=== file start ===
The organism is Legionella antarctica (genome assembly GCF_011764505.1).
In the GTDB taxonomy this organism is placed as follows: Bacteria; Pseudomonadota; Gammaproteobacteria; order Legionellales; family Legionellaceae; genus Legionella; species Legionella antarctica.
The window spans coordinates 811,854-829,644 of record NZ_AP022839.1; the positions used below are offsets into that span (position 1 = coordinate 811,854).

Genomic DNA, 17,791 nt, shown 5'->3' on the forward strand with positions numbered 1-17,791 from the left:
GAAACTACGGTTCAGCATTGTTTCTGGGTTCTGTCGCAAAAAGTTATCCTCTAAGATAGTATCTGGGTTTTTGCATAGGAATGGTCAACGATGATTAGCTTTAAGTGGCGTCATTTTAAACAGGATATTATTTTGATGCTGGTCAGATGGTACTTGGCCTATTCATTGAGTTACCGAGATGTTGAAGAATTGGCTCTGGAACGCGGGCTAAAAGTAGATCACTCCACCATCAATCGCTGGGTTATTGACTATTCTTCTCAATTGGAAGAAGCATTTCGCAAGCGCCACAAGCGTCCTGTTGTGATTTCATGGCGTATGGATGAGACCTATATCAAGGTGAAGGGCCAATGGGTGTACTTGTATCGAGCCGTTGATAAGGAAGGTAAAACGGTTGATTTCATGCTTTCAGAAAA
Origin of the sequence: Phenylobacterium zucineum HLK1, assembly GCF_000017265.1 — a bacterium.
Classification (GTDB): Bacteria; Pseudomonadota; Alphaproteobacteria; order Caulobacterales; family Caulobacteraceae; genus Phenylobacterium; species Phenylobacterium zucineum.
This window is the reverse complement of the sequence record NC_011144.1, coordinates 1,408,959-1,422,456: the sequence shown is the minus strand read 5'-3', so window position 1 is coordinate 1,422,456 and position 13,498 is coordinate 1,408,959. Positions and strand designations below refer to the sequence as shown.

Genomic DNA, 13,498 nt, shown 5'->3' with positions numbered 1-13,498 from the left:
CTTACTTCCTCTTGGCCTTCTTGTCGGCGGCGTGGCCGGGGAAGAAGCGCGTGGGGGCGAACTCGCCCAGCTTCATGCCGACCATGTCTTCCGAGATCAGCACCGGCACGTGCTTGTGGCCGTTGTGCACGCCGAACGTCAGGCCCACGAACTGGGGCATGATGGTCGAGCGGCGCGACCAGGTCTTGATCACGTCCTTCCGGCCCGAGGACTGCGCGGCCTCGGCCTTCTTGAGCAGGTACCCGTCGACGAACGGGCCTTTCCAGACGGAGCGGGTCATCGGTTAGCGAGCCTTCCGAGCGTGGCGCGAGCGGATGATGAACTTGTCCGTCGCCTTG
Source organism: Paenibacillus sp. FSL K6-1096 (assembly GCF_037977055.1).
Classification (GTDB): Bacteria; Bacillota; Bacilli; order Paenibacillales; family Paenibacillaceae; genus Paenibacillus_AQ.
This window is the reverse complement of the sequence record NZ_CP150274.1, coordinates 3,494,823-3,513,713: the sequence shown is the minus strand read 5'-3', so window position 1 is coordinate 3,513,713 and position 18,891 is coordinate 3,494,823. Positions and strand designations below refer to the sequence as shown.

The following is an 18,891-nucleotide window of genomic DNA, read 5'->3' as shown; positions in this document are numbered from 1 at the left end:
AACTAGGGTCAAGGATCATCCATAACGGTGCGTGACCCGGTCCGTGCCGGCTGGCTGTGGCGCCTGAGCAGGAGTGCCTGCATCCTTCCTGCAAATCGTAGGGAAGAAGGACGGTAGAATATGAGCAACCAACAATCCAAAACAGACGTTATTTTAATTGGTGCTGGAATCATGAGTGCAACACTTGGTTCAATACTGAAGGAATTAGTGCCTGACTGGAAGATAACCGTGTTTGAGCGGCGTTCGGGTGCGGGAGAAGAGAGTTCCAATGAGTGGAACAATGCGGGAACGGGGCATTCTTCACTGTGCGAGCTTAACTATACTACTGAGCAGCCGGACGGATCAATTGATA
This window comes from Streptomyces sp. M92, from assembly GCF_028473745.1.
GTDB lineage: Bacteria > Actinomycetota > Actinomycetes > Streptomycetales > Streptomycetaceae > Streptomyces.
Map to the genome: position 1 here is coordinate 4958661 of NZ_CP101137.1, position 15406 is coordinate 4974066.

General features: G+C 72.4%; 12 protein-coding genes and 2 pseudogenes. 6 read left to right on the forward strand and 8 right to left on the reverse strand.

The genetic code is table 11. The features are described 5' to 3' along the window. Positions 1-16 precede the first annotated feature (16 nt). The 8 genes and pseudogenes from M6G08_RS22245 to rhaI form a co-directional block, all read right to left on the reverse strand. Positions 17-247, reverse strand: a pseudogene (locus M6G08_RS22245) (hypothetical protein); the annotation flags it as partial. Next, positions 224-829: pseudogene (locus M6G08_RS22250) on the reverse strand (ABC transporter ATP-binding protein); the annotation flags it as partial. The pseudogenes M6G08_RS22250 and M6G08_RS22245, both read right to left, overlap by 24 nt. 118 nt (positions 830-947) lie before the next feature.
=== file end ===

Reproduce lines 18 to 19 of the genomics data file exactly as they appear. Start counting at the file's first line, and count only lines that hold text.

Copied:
Map to the genome: position 1 here is coordinate 4958661 of NZ_CP101137.1, position 15406 is coordinate 4974066.

General features: G+C 72.4%; 12 protein-coding genes and 2 pseudogenes. 6 read left to right on the forward strand and 8 right to left on the reverse strand.